Born Jennifer Mary Butala in Northridge, CA, Elfman was raised in a Roman Catholic home by her father, Richard, an executive for Hughes Aircraft, and her mother, Susan, a homemaker. Though her parents had nothing to do with show business, her uncle, Tony Butala, was a singer in the popular 1960s male singing group, The Letterman. At five years old, Elfman began training as a dancer and by the time she was eight, she appeared in the music video for Depeche Mode's "Halo." Elfman continued to study both ballet and jazz dance at the Los Angeles County High School for the Performing Arts, where she honed her skills until graduating in 1989. But by this point, she was suffering from repeated ankle injuries that failed to improve, which forced her to make some tough decisions. Though she had moved on to college, attending California State University, Northridge, Elfman dropped out to pursue acting, which came about after having been chosen as a dancer for the 1989 Academy Awards show. So in 1991, she began to study acting with Milton Katselas at the Beverly Hills Playhouse, which led to some quick early roles, including a commercial for Sprite where she met future husband, actor Bodhi Elfman, the nephew of composer Danny Elfman.Having done extensive commercial work before landing her guest starring roles, Elfman eventually made appearances during the 1995-96 season on popular shows of the day, including "Roseanne" (ABC, 1988-1997), "NYPD Blue" (ABC, 1993-2005) and "Murder One" (ABC, 1995-97). In 1996, she had a role as a drug counselor in the made-for-television movie "Her Last Chance" (NBC), which focused on a teenager being wrongly accused of murdering her boyfriend. The charismatic Elfman auspiciously landed a regular role as the boy-crazy Shannon, one of three young working-class waitresses on the Molly Ringwald sitcom, "Townies" (ABC, 1996-97). Though short-lived, "Townies" proved a big break for Elfman, who impressed the network executives with her scene-stealing turn and signed her own sitcom deal before the last episodes of "Townies" even aired. The deal led to the popular sitcom "Dharma & Greg" (ABC, 1997-2002), a playfully romantic chronicle of an odd couple's happy marriage. Elfman played Dharma, the impossibly energetic and effervescent daughter of hippies who marries blueblood lawyer Greg (Thomas Gibson) in an act of spontaneity, much to the chagrin of his ultra conservative parents. The likable sitcom was highly rated and Elfman quickly emerged as the show's comedic crux, with Gibson setting her up as her straight man. Elfman flourished on the series, winning much praise and publicity as well as receiving three Emmy Award nominations for the role.Happy with her small screen success, Elfman sought to expand her career to the arena of film. Her first role came with a cameo in the acclaimed John Cusack black comedy, "Grosse Pointe Blank" (1997), which she followed with a starring role as an obnoxious graduate student opposite Richard Dreyfuss in the comedy misfire, "Krippendorf's Tribe" (1998). After an uncredited cameo in the high school graduation party-set comedy "Can't Hardly Wait" (1998) as a straight-shooting stripper in the guise of an angel who advises a love-struck teen (Ethan Embry), she voiced the owl in the remake of "Dr Dolittle," starring Eddie Murphy. The following year, Elfman made her feature debut in a starring role opposite Matthew McConaughey in director Ron Howard's "EDtv" (1999), a mildly amusing satirical look at media frenzy wrapped around a traditional romantic comedy. "EDtv" followed a man (McConaughey) who agrees to have his life videotaped for a cable television station, only to discover that he got more than he bargained for. Elfman played Ed's self-conscious love interest, a UPS worker who is uncomfortable with the constant camera presence.Elfman was next featured in the marriage and midlife crisis-themed comedy bomb "Town and Country" (2000), alongside Warren Beatty and Diane Keaton, followed by an appearance in the triangular romance "Keeping the Faith" (2000), Edward Norton's directorial debut which starred Norton and fellow actor-director Ben Stiller as a priest and a rabbi respectively who become rivals for Elfman's love. With "Dharma & Greg" closing up shop in 2002, Elfman turned to the stage, starring opposite Miguel Ferrer in the acclaimed production of "Visions and Lovers," staged by her acting teacher Milton Katselas. Elfman displayed a gift for dramatic acting on par with her comedic chops in the he said-she said, made-for-television movie, "Obsessed" (Lifetime, 2002), playing a seemingly clever and charming woman who insists that she had a torrid one-night stand with a prominent doctor (Sam Robards), only to have gradually unveiled facts shed new light on her story. She followed that with a high-profile turn as a Warner Brothers studio executive who makes the grievous error of firing Daffy Duck in the animated live-action hybrid, "Looney Tunes: Back In Action" (2003). Elfman was next seen on a couple episodes of "Two and a Half Men" (CBS, 2003-15) as a seemingly crazy woman for whom Charlie falls, then provided the voice of Dorothy in "Clifford's Really Big Movie" (2004), an animated feature based on Norman Bridwell's series of children's books, Clifford the Big Red Dog. Elfman returned to regular series work with a new sitcom, "Courting Alex" (CBS, 2006), a midseason pickup in which she played a single, straight-laced Manhattan attorney trying to balance work and her relationships with the various men in her life. Also serving as producer, Elfman spent nearly two years developing the show and held considerable sway over all facets of production, including casting, set design and wardrobe in order to lay claim to what she felt was a unique and original show. Despite receiving mixed reviews, "Courting Alex" premiered to descent ratings and held a steady audience through the first part of 2006. But it was not enough to keep the show on the air - the network canceled "Courting Alex" after eight episodes, even though 13 had already gone through production.Off-screen, Elfman made a bit of news that ran counter to her carefree onscreen persona when she allegedly confronted independent filmmaker, John Roecker, in the trendy Los Angeles neighborhood of Los Feliz in June 2006. Apparently, Roecker was on his way to his car when he was approached by a shirtless man and a tall blonde woman, who turned out to be the Elfmans. At the time, Roecker was wearing a provocative T-shirt that had on the front a picture of Tom Cruise with the words "Scientology is Gay!" underneath, while on the back was a picture of John Travolta with the words "Very gay!" Having felt personally attacked by the incendiary shirt, Elfman and her husband proceeded to give the director a piece of their mind. For his part, Roecker gave some back, asking the couple about their beliefs, particularly in regards to Xenu, the alleged dictator of the Galactic Confederacy who brought people to Earth 75 million years ago, only to kill them all with hydrogen bombs. The confrontation escalated to the point where, according to Roecker, Elfman repeatedly asked, "What crimes have you committed?" and then screamed "Have you raped a baby?" The incident quickly made the Internet rounds via TMZ and eventually ignited a mainstream media firestorm at a time when Scientology was under severe public scrutiny following Tom Cruise's continuous public missteps - couch-jumping; questioning psychiatry; insulting Matt Lauer. Meanwhile, Elfman's spokesperson claimed that Roecker instigated the argument while the actress and her husband were out for a Sunday stroll. True or not, the damage to her reputation was done as the incident formally married her to Scientology and the perception its members were "out there."Back in her comfort zone on the small screen, Elfman logged guest starring roles on episodes of "Brothers and Sisters" (ABC, 2006-11) and "My Name Is Earl" (Fox, 2005-09), in which she played a cheerleading camp owner who has a badly scarred face and defunct eye due to a badger accident she suffered while cheering in high school. Elfman returned to primetime on "Accidentally on Purpose" (CBS, 2009-2010), playing a thirty-something professional woman who becomes pregnant after a one-night stand with a man a decade her junior and who decides to have the baby while reconfiguring her approach to both life and career. Derided by many critics, the show only lasted one season. Meanwhile, she was determined to make as big a name for herself in film as she did on television by co-starring in the romantic comedy, "Love Hurts" (2009), appearing opposite Richard E. Grant and Carrie-Anne Moss, and appearing in a supporting role in the Justin Timberlake/Mila Kunis romantic comedy "Friends With Benefits" (2011). Following a dramatic guest arc on "Damages" (TBS 2007-2012), Elfman returned to network TV in the sitcom "1600 Penn" (NBC 2012-13), co-created by and starring Josh Gad; Elfman played Emily Nash Gilchrist, the politically impassioned wife of President Dale Gilchrist (Bill Pullman). Though the series was decently reviewed, ratings were poor and it was pulled after 13 episodes. Elfman returned to TV the following season in the family sitcom "Growing Up Fisher" (NBC 2014), playing Joyce Fisher, the estranged wife of blind lawyer Mel Fisher (J.K. Simmons), another series that lasted only a single season. After appearing in the romantic comedy-drama "Big Stone Gap" (2014) and political drama "Barry" (2016), Elfman returned to TV in "Imaginary Mary" (ABC 2017), a fantasy sitcom created by Adam F. Goldberg about an independent single woman whose childhood imaginary friend (voiced by Rachel Dratch) reappears when she falls in love with a divorced father of three kids, which was also canceled after a single season. In late 2017, it was announced that Elfman was joining the horror series "Fear the Walking Dead" (AMC 2015-) for its fourth season.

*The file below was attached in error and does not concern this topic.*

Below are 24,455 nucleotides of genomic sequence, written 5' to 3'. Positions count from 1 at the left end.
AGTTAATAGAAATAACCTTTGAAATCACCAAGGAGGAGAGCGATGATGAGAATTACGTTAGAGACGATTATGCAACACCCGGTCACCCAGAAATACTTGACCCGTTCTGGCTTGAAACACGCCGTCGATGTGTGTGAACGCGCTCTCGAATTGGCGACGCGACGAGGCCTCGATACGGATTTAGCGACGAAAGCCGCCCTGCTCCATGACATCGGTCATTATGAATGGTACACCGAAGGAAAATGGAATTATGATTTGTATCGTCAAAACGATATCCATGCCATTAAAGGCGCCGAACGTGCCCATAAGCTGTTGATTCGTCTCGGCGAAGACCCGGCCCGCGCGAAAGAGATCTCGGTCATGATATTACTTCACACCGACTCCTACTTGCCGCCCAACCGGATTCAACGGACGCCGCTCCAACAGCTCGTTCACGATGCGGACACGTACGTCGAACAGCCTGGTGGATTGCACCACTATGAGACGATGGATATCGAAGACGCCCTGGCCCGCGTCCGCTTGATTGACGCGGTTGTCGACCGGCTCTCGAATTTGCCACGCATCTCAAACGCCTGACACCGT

Guest Appearances